A certain man had a fine horse that was his pride and his wealth. One morning he got up early to go out to the stable and he found it empty. The horse had been stolen!
He stayed awake many nights after that, thinking what a fool he had been not to put a good stout lock on the stable door. It would have cost only a few dollars and saved his most prized possession. He resolved that he would take better care of his next horse, but he knew he would never get one as good as the one he had lost.
The United States has been like that about its soil.
This parable and the soil “lesson” that followed was the introduction to a 2-inch-thick treatise called “Soils & Men: Yearbook of Agriculture,” published by the United States Department of Agriculture in 1938.
I pulled the tome from the bookshelf the other day, a gift from a friend in 1988. I turned to the introduction, marked with a yellow Post-It note, and read, “One of the great national objectives is to pass the soil on to our descendants as nearly unimpaired as possible.”
I sighed and rested my head in my hands. I hesitate to say this, but it’s true: No creature on Earth spoils its nest with such abandon as do humans.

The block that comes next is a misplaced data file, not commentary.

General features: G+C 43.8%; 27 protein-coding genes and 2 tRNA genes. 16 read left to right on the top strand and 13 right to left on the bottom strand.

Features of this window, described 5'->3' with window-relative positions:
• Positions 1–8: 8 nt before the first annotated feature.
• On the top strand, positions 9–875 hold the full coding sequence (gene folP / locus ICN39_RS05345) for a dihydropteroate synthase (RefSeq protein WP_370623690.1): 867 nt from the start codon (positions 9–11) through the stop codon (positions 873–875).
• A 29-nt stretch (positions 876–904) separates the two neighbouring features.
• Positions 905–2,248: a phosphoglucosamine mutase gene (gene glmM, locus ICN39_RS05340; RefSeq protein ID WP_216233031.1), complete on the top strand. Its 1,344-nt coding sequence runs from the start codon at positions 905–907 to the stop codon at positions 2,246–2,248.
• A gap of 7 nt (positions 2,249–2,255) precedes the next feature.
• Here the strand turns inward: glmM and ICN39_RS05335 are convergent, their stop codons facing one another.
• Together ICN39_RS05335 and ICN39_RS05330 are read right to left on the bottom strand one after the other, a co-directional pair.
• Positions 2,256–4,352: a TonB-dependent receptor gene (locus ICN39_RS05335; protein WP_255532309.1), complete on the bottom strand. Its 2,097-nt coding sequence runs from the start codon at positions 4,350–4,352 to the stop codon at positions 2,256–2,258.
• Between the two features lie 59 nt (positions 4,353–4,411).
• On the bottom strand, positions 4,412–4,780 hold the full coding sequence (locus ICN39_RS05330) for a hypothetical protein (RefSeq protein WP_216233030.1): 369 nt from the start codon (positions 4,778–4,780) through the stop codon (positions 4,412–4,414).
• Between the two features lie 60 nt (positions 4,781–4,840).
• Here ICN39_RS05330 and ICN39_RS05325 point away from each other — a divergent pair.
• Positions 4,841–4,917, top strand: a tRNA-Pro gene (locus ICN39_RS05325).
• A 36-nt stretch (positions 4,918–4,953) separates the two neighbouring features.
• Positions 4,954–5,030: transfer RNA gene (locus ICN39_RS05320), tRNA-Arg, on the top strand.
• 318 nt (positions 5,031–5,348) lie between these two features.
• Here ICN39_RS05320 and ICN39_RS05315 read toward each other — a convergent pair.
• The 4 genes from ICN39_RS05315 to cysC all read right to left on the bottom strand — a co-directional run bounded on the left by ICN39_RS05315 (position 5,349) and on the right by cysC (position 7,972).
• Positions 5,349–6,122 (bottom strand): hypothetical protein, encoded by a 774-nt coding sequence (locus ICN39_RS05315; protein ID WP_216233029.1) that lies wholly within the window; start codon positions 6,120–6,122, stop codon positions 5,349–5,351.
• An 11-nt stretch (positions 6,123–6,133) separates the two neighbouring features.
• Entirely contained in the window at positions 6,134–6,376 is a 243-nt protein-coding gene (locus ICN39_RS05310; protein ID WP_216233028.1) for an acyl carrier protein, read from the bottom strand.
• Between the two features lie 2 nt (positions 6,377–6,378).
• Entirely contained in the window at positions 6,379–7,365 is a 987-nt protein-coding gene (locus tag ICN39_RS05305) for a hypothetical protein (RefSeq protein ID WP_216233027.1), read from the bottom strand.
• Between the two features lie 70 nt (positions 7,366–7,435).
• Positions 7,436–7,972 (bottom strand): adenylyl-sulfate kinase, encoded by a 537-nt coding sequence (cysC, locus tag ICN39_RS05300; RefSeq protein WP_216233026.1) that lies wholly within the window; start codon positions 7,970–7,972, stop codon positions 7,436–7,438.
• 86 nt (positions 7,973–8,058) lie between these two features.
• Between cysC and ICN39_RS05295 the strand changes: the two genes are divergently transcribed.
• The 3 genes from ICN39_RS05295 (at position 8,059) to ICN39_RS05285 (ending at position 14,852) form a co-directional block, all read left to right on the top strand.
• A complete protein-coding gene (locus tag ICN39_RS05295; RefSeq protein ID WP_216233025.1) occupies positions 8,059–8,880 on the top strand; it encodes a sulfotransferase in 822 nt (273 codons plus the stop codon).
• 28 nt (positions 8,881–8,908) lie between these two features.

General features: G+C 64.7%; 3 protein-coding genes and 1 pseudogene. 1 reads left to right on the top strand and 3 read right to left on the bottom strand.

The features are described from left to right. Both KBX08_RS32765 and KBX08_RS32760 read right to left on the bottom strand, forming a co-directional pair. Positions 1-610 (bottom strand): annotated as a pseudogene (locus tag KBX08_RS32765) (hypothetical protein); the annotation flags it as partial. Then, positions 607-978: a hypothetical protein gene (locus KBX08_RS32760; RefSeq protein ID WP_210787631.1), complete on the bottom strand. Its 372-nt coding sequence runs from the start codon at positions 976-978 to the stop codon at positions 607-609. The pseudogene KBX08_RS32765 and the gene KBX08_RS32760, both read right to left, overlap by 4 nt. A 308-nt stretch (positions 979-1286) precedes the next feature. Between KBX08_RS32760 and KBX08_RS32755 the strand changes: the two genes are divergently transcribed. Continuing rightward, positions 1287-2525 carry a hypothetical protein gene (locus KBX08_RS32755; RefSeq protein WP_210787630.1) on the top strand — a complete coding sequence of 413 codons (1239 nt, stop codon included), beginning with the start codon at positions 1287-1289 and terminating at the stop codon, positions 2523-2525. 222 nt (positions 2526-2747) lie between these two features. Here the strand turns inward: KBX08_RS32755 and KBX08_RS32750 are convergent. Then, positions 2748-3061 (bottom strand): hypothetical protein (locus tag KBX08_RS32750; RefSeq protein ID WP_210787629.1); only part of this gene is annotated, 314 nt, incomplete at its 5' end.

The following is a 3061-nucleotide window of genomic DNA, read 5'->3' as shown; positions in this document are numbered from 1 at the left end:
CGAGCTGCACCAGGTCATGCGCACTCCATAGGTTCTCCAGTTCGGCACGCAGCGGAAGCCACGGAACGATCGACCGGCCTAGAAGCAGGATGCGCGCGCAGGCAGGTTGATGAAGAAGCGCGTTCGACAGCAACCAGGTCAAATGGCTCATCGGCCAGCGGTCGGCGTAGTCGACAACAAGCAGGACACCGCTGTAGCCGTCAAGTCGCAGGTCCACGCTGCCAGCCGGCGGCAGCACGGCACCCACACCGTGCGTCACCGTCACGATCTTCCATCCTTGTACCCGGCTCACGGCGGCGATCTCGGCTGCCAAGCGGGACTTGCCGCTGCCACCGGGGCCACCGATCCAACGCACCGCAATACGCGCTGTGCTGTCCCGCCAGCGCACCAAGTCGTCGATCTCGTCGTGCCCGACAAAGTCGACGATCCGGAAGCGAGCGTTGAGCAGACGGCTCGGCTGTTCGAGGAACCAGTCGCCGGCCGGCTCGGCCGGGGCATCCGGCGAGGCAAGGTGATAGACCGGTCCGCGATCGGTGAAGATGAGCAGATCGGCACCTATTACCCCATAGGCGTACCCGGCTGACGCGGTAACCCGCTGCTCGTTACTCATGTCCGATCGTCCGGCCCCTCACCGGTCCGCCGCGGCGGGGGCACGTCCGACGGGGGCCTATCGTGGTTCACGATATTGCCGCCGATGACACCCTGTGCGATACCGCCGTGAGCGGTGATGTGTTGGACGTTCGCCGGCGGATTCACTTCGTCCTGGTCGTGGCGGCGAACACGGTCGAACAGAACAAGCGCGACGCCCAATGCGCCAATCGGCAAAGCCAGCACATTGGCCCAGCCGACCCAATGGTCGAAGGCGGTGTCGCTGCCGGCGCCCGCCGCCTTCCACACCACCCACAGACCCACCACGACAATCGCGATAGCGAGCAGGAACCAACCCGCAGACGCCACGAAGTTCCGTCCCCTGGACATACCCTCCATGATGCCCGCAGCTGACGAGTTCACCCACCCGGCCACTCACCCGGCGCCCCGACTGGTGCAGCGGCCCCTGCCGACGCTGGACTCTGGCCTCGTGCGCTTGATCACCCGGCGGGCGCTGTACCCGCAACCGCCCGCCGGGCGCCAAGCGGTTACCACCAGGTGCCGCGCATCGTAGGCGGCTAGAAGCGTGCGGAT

In other words, the stolen horse is still missing and so far we’ve failed in our resolve to do better.
The red flags have been waving for decades. In 1962, Rachel Carson’s book “Silent Spring” documented the environmental problems caused by the indiscriminate use of pesticides. Though her book enraged chemical companies, it engaged the public, bringing about numerous changes: a nationwide ban on DDT and a key role in inspiring an environmental movement that led to the creation of the Environmental Protection Agency.
Carson put to words what Nobel Prize winner Dr. Alexis Carrel also recognized back in 1912: The Earth was ailing.
In 1935, he published a book entitled “Man, the Unknown,” which became a best-seller. Carrel attempted to clarify problems of the modern world and provide routes to a better life for human beings.
The eminent French scientist wrote that “since soil is the basis for all human life our only hope for a healthy world rests on reestablishing the harmony in the soil we have disrupted by our modern methods of agronomy.”
“All of life will be either healthy or unhealthy,” said Carrel, “according to the fertility of the soil. Directly, or indirectly, all food comes from soil.”
Today’s soils, however, are “tired, overworked, depleted, sick, poisoned by synthetic chemicals,” writes Peter Tompkins and Christopher Bird, authors of “Secrets of the Soil,” published in 1989. “Hence the quality of food has suffered, and so has health.”
Carrel, said Tompkins and Bird, then came to the point, saying that chemical fertilizers cannot restore soil fertility. “They do not work on the soil but are enforcedly imbibed by plants, poisoning both plant and soil.”
Anyone alive before World War II, knows that fruit, vegetables, bread — indeed most all food — bear no resemblance to what they were before the war.